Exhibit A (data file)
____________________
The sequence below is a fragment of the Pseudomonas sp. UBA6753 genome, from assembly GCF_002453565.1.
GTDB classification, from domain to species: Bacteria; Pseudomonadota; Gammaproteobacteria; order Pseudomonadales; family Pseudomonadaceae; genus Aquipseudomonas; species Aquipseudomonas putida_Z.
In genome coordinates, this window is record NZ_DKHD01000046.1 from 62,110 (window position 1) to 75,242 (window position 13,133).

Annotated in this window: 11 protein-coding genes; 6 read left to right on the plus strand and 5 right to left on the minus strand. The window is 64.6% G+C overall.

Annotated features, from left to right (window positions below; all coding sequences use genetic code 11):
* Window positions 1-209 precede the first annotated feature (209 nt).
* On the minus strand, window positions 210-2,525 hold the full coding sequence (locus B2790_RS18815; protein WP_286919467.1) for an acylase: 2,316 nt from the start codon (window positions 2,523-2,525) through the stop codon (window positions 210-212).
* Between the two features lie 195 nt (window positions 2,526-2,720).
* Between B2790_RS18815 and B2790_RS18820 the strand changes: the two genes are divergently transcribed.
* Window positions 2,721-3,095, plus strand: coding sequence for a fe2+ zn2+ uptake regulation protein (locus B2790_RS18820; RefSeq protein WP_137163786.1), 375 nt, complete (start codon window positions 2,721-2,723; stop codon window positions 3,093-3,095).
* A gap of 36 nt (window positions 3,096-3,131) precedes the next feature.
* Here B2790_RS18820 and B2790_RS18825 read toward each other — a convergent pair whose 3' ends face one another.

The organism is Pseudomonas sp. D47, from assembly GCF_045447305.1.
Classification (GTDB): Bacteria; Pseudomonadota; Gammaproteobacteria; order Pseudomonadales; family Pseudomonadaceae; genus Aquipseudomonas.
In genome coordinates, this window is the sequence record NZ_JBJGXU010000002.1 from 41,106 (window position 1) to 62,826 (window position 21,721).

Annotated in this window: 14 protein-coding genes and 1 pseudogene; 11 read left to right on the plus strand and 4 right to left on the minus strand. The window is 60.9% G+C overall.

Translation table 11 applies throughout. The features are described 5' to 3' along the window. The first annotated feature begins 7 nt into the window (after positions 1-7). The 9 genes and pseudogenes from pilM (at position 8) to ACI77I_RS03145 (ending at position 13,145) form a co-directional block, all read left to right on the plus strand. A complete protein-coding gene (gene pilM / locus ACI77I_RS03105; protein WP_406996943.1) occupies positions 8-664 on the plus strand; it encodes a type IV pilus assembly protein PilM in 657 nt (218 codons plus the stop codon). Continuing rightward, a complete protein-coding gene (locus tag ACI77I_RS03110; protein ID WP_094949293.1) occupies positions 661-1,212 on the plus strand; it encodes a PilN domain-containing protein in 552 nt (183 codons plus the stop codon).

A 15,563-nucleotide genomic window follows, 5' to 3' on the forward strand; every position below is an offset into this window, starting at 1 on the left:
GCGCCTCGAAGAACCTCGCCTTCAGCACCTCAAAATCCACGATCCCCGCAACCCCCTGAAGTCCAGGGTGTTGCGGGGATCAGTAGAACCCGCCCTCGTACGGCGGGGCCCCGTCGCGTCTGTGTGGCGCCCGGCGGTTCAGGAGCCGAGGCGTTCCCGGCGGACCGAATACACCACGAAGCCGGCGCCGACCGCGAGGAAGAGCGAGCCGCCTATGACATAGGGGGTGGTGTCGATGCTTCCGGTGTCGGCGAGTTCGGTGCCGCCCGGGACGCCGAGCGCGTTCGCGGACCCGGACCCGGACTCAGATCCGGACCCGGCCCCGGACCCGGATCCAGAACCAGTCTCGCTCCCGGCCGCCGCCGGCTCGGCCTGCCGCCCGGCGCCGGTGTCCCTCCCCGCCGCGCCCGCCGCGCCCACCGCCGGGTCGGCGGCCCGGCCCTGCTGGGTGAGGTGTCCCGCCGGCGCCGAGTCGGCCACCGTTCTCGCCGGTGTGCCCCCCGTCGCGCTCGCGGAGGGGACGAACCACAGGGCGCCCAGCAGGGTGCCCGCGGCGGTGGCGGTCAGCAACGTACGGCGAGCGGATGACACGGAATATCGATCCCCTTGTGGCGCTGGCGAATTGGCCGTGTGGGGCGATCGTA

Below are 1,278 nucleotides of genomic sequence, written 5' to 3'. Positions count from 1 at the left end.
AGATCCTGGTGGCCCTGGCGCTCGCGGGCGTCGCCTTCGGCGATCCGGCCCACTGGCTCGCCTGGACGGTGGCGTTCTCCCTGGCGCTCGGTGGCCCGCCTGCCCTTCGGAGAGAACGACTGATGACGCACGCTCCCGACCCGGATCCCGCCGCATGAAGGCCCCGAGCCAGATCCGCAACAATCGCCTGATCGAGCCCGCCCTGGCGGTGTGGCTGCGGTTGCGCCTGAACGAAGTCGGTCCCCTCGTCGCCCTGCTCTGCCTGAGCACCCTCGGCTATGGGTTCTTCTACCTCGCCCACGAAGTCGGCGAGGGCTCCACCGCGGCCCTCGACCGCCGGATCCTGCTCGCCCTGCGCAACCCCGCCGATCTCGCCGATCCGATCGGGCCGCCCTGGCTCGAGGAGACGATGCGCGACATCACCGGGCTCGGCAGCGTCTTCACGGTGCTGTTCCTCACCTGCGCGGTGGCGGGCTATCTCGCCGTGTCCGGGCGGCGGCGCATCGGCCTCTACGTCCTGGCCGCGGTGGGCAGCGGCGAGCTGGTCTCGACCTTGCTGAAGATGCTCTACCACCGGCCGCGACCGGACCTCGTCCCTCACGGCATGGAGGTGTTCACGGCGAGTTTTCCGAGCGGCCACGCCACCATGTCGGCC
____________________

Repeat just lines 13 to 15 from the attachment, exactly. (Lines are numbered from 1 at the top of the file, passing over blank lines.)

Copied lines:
The organism is Pseudomonas sp. D47, from assembly GCF_045447305.1.
Classification (GTDB): Bacteria; Pseudomonadota; Gammaproteobacteria; order Pseudomonadales; family Pseudomonadaceae; genus Aquipseudomonas.
In genome coordinates, this window is the sequence record NZ_JBJGXU010000002.1 from 41,106 (window position 1) to 62,826 (window position 21,721).